The gift of the geologist is to perceive that which cannot be seen.
An archaeologist becomes a geologist of the artefact.
The artefactist becomes lost. They need geography.
The needy geography of the present is a coagulum of geology and archeology and artefact.
Here there is an act; the action of manipulation, the manipulated object.
The present tense therefore becomes a series.
This series is object assertion, object deflection, object compression, object reassertion.
To be present here is therefore more about being tense and less about presence. Another description of the series is a sequence of deformations between different gauges of tension.
If the artefactist gets lost this is most likely because their vital vents have become clogged with object deformations, object repetitions, and object lamentation.
The sad ceremony of things.
The miserable certainty of dissolves and resolves.
In misery, as in cholesterol, so the excessive present bequeaths a vanishing of all that is certain.
Certainty opens upon ventilation.
Certain geographies may only be ever fixed in the temporal annexation of dialogue (and therefore never truly fixed).
The artefact may be scattered and lost, scattered and found, and the found may be collected.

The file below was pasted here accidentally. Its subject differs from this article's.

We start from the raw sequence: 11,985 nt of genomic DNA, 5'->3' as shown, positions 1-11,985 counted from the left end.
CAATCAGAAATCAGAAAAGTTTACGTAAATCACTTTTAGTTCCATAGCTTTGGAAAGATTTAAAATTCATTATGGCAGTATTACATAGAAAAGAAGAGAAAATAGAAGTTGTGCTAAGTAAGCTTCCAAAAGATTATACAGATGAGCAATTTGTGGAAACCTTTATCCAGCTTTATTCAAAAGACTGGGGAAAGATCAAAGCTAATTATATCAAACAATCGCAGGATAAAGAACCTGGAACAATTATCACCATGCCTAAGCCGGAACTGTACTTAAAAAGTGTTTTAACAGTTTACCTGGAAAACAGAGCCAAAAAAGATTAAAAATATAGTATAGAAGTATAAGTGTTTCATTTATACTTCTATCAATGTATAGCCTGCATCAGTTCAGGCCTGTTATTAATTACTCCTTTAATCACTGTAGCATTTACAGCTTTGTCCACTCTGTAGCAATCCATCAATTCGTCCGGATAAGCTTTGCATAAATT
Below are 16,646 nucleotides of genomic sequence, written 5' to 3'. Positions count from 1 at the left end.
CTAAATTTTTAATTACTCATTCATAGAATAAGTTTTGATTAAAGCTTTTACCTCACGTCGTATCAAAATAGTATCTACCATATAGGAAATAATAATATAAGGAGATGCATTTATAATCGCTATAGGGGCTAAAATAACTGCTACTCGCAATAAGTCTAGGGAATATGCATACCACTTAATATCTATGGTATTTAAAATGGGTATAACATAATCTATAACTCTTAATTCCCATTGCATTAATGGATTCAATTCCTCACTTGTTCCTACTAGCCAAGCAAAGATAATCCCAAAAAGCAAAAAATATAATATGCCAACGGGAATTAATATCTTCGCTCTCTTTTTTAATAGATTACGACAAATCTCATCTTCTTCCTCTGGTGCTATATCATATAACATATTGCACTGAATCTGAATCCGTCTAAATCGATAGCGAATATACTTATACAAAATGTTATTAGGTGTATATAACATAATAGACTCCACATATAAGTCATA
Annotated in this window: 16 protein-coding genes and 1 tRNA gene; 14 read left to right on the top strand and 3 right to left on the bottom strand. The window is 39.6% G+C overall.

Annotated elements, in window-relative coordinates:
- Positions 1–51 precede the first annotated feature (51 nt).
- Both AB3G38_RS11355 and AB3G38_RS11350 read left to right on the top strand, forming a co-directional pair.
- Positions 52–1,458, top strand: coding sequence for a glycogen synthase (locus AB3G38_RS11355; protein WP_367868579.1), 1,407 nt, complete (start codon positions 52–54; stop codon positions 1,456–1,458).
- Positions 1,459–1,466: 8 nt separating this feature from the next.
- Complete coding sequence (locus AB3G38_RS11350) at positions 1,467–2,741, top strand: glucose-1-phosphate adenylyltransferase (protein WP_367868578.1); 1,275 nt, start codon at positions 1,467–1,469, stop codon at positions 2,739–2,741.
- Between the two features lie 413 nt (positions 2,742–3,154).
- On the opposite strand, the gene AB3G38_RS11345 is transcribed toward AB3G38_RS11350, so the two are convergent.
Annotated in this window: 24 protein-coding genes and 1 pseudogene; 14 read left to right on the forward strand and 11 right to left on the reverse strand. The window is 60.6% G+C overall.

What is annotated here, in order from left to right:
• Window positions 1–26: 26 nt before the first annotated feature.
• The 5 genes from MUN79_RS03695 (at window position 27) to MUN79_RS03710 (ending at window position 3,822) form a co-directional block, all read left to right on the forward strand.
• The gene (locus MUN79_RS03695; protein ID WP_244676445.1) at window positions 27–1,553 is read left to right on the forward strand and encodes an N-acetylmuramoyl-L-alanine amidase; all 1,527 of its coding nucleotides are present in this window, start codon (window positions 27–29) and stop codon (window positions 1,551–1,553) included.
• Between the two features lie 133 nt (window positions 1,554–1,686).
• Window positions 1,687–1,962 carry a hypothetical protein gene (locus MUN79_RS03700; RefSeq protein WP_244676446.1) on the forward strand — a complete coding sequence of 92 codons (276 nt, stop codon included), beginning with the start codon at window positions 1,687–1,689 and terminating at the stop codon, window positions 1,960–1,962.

Here endeth and begins an inventory of my artifice as presented in Inventory.
The ending because that dialogue is not quite present. The beginning because endless.
Our streets will end; not so the pathways we take therein, not so the steps which seek beyond a path.
Therein is the beyond of present.
An account, as it were, of its end and passing away before it beginning and middle had been told.
An account, as it were, of the meditating artefact which lays between subject and object.
To lay thus is not a passive task; the relationship between subject artefact and object demands roots. These roots may be imagined as the base activities of labour (or craft), rules, and community.
To thus learn in this relationship is to be in the relationship. The awareness actively moves between subject, object, artefact, and in amongst the crafted (crafting) roots; either that or it ceases to be awareness.